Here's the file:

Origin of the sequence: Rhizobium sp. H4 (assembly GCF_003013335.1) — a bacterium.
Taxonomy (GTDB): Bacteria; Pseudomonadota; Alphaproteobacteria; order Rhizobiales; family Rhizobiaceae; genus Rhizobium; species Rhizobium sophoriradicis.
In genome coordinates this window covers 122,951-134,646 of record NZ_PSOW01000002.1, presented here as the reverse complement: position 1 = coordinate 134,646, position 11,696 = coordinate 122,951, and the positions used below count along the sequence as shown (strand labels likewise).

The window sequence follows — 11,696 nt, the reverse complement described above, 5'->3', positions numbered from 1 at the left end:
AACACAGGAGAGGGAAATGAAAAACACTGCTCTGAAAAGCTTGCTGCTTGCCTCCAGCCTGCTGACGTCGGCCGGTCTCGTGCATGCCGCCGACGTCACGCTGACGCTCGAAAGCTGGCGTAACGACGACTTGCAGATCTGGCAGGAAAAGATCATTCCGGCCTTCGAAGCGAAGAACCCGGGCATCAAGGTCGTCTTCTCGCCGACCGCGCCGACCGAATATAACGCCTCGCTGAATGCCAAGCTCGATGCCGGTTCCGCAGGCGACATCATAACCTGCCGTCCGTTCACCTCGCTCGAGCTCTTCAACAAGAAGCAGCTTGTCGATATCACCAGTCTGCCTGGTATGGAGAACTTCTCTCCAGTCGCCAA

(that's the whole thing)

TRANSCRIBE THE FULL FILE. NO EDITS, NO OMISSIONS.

Origin of the sequence: Rhizobium sp. H4 (assembly GCF_003013335.1) — a bacterium.
Taxonomy (GTDB): Bacteria; Pseudomonadota; Alphaproteobacteria; order Rhizobiales; family Rhizobiaceae; genus Rhizobium; species Rhizobium sophoriradicis.
In genome coordinates this window covers 122,951-134,646 of record NZ_PSOW01000002.1, presented here as the reverse complement: position 1 = coordinate 134,646, position 11,696 = coordinate 122,951, and the positions used below count along the sequence as shown (strand labels likewise).

The window sequence follows — 11,696 nt, the reverse complement described above, 5'->3', positions numbered from 1 at the left end:
AACACAGGAGAGGGAAATGAAAAACACTGCTCTGAAAAGCTTGCTGCTTGCCTCCAGCCTGCTGACGTCGGCCGGTCTCGTGCATGCCGCCGACGTCACGCTGACGCTCGAAAGCTGGCGTAACGACGACTTGCAGATCTGGCAGGAAAAGATCATTCCGGCCTTCGAAGCGAAGAACCCGGGCATCAAGGTCGTCTTCTCGCCGACCGCGCCGACCGAATATAACGCCTCGCTGAATGCCAAGCTCGATGCCGGTTCCGCAGGCGACATCATAACCTGCCGTCCGTTCACCTCGCTCGAGCTCTTCAACAAGAAGCAGCTTGTCGATATCACCAGTCTGCCTGGTATGGAGAACTTCTCTCCAGTCGCCAA